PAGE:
Catching Up Won’t Be Easy
In 2015, the US had a per capita income of $56,000. India’s is now at $1,600. It’s a huge gap
Photo Credit : Tarun Gupta
In 2016, the us was at the top with a GDP of $18.5 trillion and India ranked 7th with $2.2 trillion. Assuming the US economy does not expand at all for the next 30 years, Indian economy would have to grow by a factor of 8.5. But if the former grows at even 2 per cent per annum during this period, it would turn into a $33.5-trillion economy. And the Indian economy would have to expand by 15 times or grow at 9.5 per cent per annum to reach that size.
However, it is not enough to be number one or two in absolute size. The crucial thing is to become one of the top economies in per capita terms. India ranks 150 out of 195 countries in per capita income.
According to the World Bank, high-income countries are defined as those with per capita income above $12,500. India, currently at $1,600 per capita, has to expand by 7.8 times just to reach the bottom of the group of the high-income countries.
In 2015, the US economy had a per capita income of $56,000. There are other smaller countries with much higher levels of income such as Monaco at $1,86,000 or Norway at $93,500. Let us leave these smaller economies out and compare India only with the US.
To reach the US per capita income, the Indian economy would have to grow by 35 times. Or become a $75-trillion economy. Roughly, the size of the world economy today. To achieve this by 2047, the Indian economy would have to expand by 12.6 per cent per annum in real terms. This is based on the assumption that the Indian population remains static and the US economy grow no more.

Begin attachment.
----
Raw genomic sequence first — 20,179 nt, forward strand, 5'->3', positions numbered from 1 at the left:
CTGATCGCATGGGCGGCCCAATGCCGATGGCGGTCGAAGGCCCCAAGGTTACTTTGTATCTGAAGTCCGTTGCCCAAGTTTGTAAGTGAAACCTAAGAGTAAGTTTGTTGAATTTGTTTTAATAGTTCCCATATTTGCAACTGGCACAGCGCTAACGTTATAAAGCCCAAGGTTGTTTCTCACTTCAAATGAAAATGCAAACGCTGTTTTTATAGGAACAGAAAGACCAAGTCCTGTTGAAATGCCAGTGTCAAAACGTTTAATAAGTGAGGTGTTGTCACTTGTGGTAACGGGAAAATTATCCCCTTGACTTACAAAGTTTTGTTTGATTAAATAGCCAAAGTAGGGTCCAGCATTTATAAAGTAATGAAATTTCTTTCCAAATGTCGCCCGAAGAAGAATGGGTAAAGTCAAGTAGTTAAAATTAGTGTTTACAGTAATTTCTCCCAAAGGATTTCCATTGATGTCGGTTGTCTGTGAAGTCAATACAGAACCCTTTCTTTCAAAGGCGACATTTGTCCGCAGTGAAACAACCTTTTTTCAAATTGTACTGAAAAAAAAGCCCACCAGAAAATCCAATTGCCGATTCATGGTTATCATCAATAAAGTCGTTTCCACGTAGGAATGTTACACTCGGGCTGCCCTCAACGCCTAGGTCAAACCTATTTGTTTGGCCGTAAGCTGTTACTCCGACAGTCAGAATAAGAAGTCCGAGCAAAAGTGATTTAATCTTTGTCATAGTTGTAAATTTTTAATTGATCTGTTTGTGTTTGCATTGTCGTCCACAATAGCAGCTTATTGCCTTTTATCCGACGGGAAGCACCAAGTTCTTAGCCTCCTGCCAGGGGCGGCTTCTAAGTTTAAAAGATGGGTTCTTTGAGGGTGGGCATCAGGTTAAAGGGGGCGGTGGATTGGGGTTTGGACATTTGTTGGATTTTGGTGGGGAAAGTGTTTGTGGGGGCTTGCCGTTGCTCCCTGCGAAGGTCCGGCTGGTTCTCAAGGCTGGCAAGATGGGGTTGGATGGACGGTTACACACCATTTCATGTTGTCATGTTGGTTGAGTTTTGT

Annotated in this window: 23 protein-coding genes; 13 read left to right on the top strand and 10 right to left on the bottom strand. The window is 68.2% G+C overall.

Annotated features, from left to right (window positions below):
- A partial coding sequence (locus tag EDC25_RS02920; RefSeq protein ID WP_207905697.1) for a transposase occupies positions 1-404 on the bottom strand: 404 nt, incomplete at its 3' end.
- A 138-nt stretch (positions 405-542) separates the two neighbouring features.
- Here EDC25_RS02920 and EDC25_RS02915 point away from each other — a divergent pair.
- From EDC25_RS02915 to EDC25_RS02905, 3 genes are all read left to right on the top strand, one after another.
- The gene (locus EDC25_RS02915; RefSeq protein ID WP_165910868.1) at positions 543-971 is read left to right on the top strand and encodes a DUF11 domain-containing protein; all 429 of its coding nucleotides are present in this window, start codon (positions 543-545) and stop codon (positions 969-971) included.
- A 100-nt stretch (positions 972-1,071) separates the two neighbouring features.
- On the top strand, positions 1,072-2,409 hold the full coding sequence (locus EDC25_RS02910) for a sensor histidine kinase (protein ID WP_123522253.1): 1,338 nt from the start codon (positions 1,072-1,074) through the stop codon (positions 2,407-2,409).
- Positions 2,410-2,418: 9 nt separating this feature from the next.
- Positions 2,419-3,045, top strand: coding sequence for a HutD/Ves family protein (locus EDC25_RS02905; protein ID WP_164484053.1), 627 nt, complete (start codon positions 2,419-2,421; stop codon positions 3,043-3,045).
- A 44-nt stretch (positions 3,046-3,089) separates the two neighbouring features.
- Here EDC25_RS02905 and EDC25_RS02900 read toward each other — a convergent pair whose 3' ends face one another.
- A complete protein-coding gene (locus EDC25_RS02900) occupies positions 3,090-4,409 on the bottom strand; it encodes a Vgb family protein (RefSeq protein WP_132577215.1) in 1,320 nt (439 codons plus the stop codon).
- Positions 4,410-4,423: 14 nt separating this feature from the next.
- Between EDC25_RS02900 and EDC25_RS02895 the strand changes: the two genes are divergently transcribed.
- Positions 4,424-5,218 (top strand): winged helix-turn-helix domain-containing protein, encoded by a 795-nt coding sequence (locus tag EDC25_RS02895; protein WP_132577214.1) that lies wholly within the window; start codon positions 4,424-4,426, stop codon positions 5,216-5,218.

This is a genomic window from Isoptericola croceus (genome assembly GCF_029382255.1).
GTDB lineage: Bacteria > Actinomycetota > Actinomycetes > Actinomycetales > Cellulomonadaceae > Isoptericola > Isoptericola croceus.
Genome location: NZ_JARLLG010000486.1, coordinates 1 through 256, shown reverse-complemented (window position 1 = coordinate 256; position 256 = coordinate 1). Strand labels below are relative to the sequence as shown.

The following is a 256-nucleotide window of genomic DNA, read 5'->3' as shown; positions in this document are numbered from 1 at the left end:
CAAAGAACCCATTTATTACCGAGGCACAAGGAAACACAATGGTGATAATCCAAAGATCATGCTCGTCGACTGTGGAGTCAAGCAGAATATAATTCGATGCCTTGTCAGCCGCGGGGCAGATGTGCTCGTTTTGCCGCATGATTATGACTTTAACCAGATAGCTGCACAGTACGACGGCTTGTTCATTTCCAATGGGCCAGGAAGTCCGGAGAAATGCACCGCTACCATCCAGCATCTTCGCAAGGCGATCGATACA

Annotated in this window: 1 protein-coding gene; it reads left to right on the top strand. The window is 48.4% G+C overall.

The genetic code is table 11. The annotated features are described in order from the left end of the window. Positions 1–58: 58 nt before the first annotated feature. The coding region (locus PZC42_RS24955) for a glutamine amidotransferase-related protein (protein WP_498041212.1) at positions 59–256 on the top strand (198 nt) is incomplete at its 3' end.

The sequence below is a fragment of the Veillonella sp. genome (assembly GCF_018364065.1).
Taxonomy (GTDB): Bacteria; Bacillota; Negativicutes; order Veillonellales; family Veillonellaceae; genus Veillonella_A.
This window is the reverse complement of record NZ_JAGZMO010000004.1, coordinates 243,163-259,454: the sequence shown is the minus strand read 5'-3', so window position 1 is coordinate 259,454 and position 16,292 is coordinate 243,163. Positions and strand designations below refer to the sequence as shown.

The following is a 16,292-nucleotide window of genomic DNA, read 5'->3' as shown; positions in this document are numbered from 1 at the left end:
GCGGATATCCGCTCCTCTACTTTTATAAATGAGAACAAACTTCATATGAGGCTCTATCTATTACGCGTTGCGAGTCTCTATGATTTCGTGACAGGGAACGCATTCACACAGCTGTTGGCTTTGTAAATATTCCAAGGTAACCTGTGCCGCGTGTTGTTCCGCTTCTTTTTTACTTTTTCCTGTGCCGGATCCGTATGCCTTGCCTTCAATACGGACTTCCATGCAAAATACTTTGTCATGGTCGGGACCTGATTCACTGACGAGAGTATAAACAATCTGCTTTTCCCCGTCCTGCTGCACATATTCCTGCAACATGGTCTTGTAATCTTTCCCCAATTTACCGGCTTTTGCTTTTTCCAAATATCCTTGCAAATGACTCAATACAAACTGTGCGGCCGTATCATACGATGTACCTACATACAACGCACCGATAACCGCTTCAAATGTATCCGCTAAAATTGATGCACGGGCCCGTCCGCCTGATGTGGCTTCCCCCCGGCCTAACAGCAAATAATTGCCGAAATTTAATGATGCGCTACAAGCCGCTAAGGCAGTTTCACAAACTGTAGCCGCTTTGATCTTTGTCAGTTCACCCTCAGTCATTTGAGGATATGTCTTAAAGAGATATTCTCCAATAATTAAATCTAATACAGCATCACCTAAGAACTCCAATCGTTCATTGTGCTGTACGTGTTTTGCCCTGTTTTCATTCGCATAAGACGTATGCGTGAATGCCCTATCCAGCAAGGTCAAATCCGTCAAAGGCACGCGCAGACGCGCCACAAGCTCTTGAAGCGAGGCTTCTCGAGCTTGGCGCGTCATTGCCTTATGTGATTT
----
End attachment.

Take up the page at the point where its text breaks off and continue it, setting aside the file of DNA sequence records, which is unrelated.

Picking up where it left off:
But if the US economy continues to expand at an average of 2 per cent per annum, the Indian economy’s rate of growth would have to be higher at 14.8 per cent per annum. At this rate, the Indian economy would have to expand by a whopping 63 times in the next 30 years, that is, reach $139 trillion or 185 per cent of the present world economy. The Indian economy’s per capita income would then be about $1,00,000 assuming the population does not grow. India would then become one of the top economies.
Depending on the yardstick we choose for India becoming a top economy, the economy would have to expand by 15 times or 63 times. Given the present consumption and investment levels, the resource requirement would be beyond the capacity of Earth even for the lower number. The world would have to think differently about growth and not make that an end in itself.
Can Indian GDP expand in isolation while all other economies in the world stagnate? Not likely. But if the Indian economy has to catch up with the current US levels of per capita income, it would require massive investment, improvements in technology, and much higher efficiency in the use of capital. It would require curtailing black economy, which is at the root of a lot of inefficiency. Productivity of labour would have to increase via massive investment in education and health. Huge investments would be needed in physical infrastructure, especially in rural areas, in clean technologies and in small and medium scale sectors.
Agriculture can at best grow at around 4 per cent, so the non-agriculture sector would have to grow even faster. The large section of the workforce would have to shift to the non-agricultural sector in rural areas. The cities would break down if large parts of the population keep moving to urban centres; it would lead to jobless growth and create huge social upsurge. So, it is not just a question of growth, but the kind of growth that is equitable, balanced and decentralised for it to be sustainable and for India to survive the strain of rapid growth.
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